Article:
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Everything posted by PatMc

  1. I'm sure I saw somewhere that we're not in the EU now.
  2. Perhaps a query on the BARCS forum regarding any known UK supplier of suitable bungee tubing would be the best bet.
  3. John, I think the max length sold is still only 10m. It might be identical to the stuff sold for catapults which includes the bait spreading ones.
  4. If it's the original Wildthing 46 the instruction leafletit's shows 6 5/8" from the root LE. Later versions may be different.
  5. By coincidence I googled catapult rubber UK about the same time as Paul with similar results. There are various dia to be had but the max length I've found is 10 m. Probably fine for small models but we used to use 30m elastic section plus 120m line for BARCS comp size models. In the single channel era I used 3/16" & 1/4" flat FF model rubber + line to launch my KK Chief & RCM&E Clio (free plan). Also once got some sq section rubber (either 3/16 or 1/4 - can't remember which) catapult rubber from a hunting & fishing supplies shop. Mike Woodhouse can supply FF rubber that would be suitable for small models.
  6. Petrol isn't a solvent of castor, it must be the heat or something else that's shifting the goo, unless the goo is actualy from some mineral oil.
  7. I'm not sure what this has got to do with my quoted post, John.
  8. If you'd now been in the hobby for 70 years & commenting 60 years ago the last sentence would have been the same except "television" would have replaced "mobile phone".
  9. I thought it was established that the problem screws were JIS not Phillips & definitely not Allen head Or have I missed something ?
  10. No toy aeroplanes possess souls.
  11. Have you tried here http://www.igull.co.uk/contact-form/ ? There might be some update on Alan's message.
  12. The big advantages of bungee are simplicity & single person operation. I often used to use cotton covered bungee cord when I had no one to hand tow or the power winch wasn't available, whilst it wasn't as good as surgical tubing it was easy & cheap to obtain. The biggest disadvantages are need for a very long launch area approximately 200mtrs & in line with the wind that's relatively free from Joe public & his dog. Actual launching plus bungee & line retrieval don't mix well with the average club's other type of model operations, especially helicopters. IMO, modern self launch (motor & battery) power methods have wiped out the disadvantages whilst maintaining the advantage of independent operation at a stroke.
  13. I doubt a policeman, current or ex, has any more than layman expertise in the situation described in this thread. My opinion is pretty much the same as Martin's. The fact that John mentions in his last post that "It has quietened down at the moment" may be a sign that tempers have cooled & the two parties have (reluctantly?) come to see each other's POV.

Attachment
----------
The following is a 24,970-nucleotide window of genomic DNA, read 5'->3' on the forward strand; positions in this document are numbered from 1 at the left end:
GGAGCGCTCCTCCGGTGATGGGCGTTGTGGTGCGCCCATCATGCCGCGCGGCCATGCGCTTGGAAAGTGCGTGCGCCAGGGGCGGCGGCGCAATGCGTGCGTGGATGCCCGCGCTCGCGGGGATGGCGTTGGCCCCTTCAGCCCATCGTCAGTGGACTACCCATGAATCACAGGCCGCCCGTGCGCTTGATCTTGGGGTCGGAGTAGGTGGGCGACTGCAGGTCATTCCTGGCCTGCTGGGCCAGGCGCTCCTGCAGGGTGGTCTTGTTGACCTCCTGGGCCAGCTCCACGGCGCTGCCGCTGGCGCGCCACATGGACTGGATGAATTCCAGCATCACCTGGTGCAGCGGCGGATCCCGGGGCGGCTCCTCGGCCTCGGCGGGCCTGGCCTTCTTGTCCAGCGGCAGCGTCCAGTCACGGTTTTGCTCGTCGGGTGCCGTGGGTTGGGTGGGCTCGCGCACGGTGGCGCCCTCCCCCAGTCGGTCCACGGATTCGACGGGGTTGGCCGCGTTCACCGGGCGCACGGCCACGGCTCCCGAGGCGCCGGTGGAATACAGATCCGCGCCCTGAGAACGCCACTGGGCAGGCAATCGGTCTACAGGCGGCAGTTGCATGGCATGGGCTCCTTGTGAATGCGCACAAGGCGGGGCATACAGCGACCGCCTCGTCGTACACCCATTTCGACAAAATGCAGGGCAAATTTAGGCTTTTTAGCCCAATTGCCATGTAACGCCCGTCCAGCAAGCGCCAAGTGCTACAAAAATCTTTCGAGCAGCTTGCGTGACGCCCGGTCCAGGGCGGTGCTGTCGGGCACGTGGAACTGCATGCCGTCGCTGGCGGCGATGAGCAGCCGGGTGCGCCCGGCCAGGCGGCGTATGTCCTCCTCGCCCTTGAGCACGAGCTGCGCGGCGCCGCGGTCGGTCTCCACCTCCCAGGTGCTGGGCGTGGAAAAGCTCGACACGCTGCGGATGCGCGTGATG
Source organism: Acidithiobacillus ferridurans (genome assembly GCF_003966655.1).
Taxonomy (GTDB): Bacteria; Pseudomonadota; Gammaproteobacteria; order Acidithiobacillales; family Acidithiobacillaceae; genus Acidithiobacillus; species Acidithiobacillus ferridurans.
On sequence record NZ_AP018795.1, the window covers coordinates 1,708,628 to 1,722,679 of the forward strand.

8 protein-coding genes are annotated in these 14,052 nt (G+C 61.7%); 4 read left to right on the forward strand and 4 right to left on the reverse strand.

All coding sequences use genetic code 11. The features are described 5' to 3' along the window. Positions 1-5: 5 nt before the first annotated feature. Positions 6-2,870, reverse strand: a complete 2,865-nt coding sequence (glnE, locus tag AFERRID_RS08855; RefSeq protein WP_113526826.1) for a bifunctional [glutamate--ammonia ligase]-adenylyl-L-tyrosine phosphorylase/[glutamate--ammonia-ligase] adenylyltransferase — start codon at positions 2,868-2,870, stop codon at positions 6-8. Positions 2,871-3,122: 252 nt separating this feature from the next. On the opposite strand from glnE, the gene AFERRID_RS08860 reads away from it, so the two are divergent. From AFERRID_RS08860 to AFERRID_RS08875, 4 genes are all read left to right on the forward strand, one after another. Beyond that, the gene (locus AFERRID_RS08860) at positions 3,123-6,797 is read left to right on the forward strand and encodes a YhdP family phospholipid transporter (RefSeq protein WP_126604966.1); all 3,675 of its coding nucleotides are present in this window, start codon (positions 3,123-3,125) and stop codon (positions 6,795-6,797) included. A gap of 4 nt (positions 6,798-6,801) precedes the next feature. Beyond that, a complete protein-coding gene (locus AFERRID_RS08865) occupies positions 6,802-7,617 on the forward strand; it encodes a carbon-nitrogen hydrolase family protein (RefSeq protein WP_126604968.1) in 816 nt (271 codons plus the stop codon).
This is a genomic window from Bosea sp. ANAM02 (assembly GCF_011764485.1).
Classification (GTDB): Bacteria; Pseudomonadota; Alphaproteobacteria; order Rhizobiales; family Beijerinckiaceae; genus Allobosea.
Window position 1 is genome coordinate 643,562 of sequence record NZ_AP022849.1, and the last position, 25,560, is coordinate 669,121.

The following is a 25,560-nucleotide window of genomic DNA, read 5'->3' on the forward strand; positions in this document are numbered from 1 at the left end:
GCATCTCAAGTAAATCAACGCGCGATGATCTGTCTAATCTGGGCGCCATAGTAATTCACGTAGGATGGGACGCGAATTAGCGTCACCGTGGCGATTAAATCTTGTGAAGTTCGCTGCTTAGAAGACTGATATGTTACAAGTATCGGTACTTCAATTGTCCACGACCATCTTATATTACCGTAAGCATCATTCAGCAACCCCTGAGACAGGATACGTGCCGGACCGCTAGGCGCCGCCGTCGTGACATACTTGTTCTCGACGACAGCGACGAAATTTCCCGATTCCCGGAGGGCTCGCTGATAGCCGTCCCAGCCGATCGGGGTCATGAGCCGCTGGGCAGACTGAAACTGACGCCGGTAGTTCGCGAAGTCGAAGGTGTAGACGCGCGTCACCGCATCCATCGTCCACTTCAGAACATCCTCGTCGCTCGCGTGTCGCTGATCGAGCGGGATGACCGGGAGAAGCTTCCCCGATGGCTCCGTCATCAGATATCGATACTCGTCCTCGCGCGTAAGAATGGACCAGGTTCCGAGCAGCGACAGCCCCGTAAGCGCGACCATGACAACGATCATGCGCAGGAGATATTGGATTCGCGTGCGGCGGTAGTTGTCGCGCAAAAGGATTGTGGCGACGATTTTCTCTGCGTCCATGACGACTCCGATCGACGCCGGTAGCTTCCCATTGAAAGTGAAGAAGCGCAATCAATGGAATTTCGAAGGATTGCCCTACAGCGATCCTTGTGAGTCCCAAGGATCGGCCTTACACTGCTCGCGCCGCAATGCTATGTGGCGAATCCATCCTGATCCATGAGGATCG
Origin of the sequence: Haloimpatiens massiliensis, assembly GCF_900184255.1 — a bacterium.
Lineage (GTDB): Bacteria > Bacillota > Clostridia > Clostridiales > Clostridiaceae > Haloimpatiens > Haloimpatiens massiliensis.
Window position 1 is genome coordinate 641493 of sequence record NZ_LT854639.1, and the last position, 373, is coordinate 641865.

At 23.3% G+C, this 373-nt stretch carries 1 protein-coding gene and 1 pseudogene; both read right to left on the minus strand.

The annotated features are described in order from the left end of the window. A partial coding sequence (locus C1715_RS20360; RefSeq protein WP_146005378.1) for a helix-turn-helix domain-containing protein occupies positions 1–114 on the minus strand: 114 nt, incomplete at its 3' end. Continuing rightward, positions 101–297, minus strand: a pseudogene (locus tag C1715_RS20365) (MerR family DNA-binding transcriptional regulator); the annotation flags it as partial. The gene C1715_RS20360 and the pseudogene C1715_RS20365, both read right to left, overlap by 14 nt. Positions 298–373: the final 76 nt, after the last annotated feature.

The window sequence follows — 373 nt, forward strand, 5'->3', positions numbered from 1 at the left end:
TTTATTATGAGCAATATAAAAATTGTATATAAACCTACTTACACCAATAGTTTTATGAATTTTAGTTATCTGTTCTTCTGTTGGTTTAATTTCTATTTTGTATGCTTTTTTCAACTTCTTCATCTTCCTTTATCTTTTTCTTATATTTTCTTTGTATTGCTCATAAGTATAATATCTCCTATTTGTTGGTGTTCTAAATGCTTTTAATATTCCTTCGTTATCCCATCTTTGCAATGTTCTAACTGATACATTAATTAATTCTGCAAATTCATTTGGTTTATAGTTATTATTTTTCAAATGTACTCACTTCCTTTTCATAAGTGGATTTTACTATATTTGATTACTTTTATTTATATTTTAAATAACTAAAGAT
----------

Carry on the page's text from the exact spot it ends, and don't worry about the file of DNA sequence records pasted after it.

14. Here's the list of Taranis switches at T9. There's a couple of 3 position but I don't think there is a centre biased one.
  15. Not from the description of the incident given in the OP. Further info given states ... ... which strongly suggests that it was the model owners careless actions that are to blame. Of course if you witnessed the accident perhaps you know something the rest of us don't.
  16. The problem is between the two people involved in the incident. In what way is that "ruining the peaceful enjoyment of the hobby for the rest of the club" ? It's bad feelings between them not towards anyone else. It is not the club's problem. If the club simply does not get involved & lets them sort it out (or not) it will, in time, blow over. OTOH if the club kicks them out friends of both parties will probably feel aggrieved which will lead to a worse situation all round. Also talking about ejecting them from the club is no more than short sighted macho rhetoric which may not be as easy to put into effect as imagined. One positive thing the club can do is to look at the circumstances that led up to the accident & see what can be done to avoid a repetition.
  17. It's not incidence that's causes the wing to create lift, it's the angle of attack. The angle of attack is dependant on the difference in incidence between wing & tailplane and the thrust angle and the cg. i.e the three angles and the cg position are inter-dependant. Normally the thrust angle is at a fixed angle wrt the wing, the cg is also fixed laving the tailplane to trim the wing AofA via the elevators. If the model has a forward cg position it will require a greater AoA to fly straight and level at cruise power. It will be less sensitive to elevator control but more sensitive in pitch to variations in thrust.
  18. If you decrease the wing incidence you are also decreasing the downthrust. Best to use a smaller dia prop & more throttle control. I'd try a 9x6. PS there's nothing wrong with permanent elevator down trim.
  19. That assumes the incident is covered by existing club rules. If it isn't what authority do you have to "boot them out" ?
  20. This is an issue between the individuals, not a problem "owned" by the club. They should be informed of the advice from the BMFA then be left to sort it out themselves.
  21. I agree that claimed C ratings are pure marketing fantasy but car jump leads isn't a good comparison. They are normally 2 or 3 metres in length or even longer. Resistance is proportional to length as well as inversely proportional to cross section area.
  22. If you want to look for them via google, they're known as "burs" in the dental profession. IIRC they are designed to work at very high rpm. My dad was a dental supply sales rep, I used to be able to get his demo cast offs. (Nearly 60 years ago )
  23. It may have been the lack of tail that did it, Alan.
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